4. Decide on a safe space to rest before you arrive. This is a big one. Make sure you have somewhere quiet and calming that you can retreat to. This might be a guest room, a study, even your car. If you have somewhere safe and comfortable to rest, you may have more stamina for the day.
  5. Try not to over-extend yourself. Family gatherings are exhausting even for able-bodied folks! Try not to give more of yourself than it is healthy to give. Does it make sense for you to come in before a meal and hang for an hour before going home? Do it! Even if they don’t understand your day to day life, most families want to love and support each other. By making choices that take care of YOU, you’ll be able to better invest in moments of positivity throughout the gathering.

Every family is different, and every illness experience is different – some are shaped by more toxic support relationships than others. But if you can communicate clear expectations, find support where and when you need it most, and be able to take yourself out of the situation when you need to – you’ll be able to manage your next family gathering with grace, positivity, and strength.

Blog post written by Allie Cashel, expert patient featured in the book Lyme Disease, medical myopia and the hidden global pandemic. Available from Hammersmith Health Books. 

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Are you One of the Billion Migraine Sufferers?

woman-migraine

There are one billion people in the world like me (and most likely like you too, since you are reading this blog): people who suffer from migraine. Although you already knew it was so common, you still probably feel (as I do!) that you are the only person in the world who suffers this much, and in a way no-one else can understand.

This is called the paradox of living with chronic pain disease. It is so much easier with flu: during the flu season most people around you are also sneezing, coughing and moaning, at workplaces or at home in bed. It helps to know that you are not alone. It makes suffering tolerable. When ill, you may enjoy being pampered by healthy family members. You may even update your Instagram with a photo of you on a couch in front of the TV with a blanket and a bowl of chicken soup. Post #sickasapuppy and empathetic faces, thumbs and hearts will fill the screen.

During migraine attack, there is no-one but you and the pain inside your head. The excruciating pain grabs all your attention, unplugs your power cords, shoots you with a taser, holds you to ransom. It allows no people in sight. Pillow adjustments by the loving spouse make no difference. Selfies do not even cross your mind. The only thing you care about is to get rid of the pain. You count the minutes.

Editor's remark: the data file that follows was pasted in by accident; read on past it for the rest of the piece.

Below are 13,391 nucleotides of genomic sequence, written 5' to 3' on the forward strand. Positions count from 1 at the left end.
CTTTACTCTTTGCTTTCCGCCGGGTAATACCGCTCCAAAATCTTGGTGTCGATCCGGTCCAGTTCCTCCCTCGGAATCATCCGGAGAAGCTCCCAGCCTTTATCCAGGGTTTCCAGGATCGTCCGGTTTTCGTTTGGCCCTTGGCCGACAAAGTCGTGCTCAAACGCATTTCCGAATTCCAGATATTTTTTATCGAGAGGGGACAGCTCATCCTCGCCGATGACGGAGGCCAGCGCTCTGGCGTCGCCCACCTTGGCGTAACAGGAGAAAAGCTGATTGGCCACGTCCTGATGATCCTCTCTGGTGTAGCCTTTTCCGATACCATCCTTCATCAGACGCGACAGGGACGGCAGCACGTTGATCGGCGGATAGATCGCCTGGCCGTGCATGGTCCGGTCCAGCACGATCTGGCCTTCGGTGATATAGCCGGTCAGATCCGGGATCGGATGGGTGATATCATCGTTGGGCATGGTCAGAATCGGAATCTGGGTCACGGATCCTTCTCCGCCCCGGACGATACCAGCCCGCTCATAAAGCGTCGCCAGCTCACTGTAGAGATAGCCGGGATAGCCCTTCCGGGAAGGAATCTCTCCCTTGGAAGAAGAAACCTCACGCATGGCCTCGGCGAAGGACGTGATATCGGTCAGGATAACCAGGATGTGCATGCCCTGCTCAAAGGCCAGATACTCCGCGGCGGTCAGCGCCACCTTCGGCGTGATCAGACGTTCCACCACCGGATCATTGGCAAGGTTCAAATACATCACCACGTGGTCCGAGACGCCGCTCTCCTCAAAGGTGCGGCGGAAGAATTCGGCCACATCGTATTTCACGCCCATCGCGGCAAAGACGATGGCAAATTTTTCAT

Migraine is one of the most severe and disabling neuropathic pains one can experience. That is a solid fact. When, where and how migraine affects people varies considerably between people, and also within each individual. A billion people means several billion variations of migraine attacks. Not every attack is identical, nor are the triggers always the same. The pain-free periods between the attacks also differ. For the lucky ones, it is 24 months; for the unlucky ones, it is 24 hours.

A billion people is a massive peer group. That said, it is still only you who knows your migraine and only you can find the best ways to live a good and meaningful life with this disease. Despite this disease.

You don’t have to figure out everything by yourself, though. So much scientific evidence, and understanding of good practices, has emerged during recent years on effective ways to treat migraine attacks – as well as prolong pain-free periods – that all the tools you need for your own toolbox are already out there. You just need some easily digestible information, some perseverance, some help from skillful healthcare professionals…  and some support from the billion peers, of course.

Written by Dr. Helena Miranda, pain physician, chronic pain sufferer (including migraine), and author of the new book Rethinking Pain – How to live well with chronic pain.

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Natural Health Worldwide’s Registrar system – improving access.

For those of you who have read my previous Blog*, you will understand that the philosophy behind NHW is to connect patients from all around the world with doctors and health care practitioners, also from all around the world. So, a patient in Scotland may connect with a practitioner from Croatia.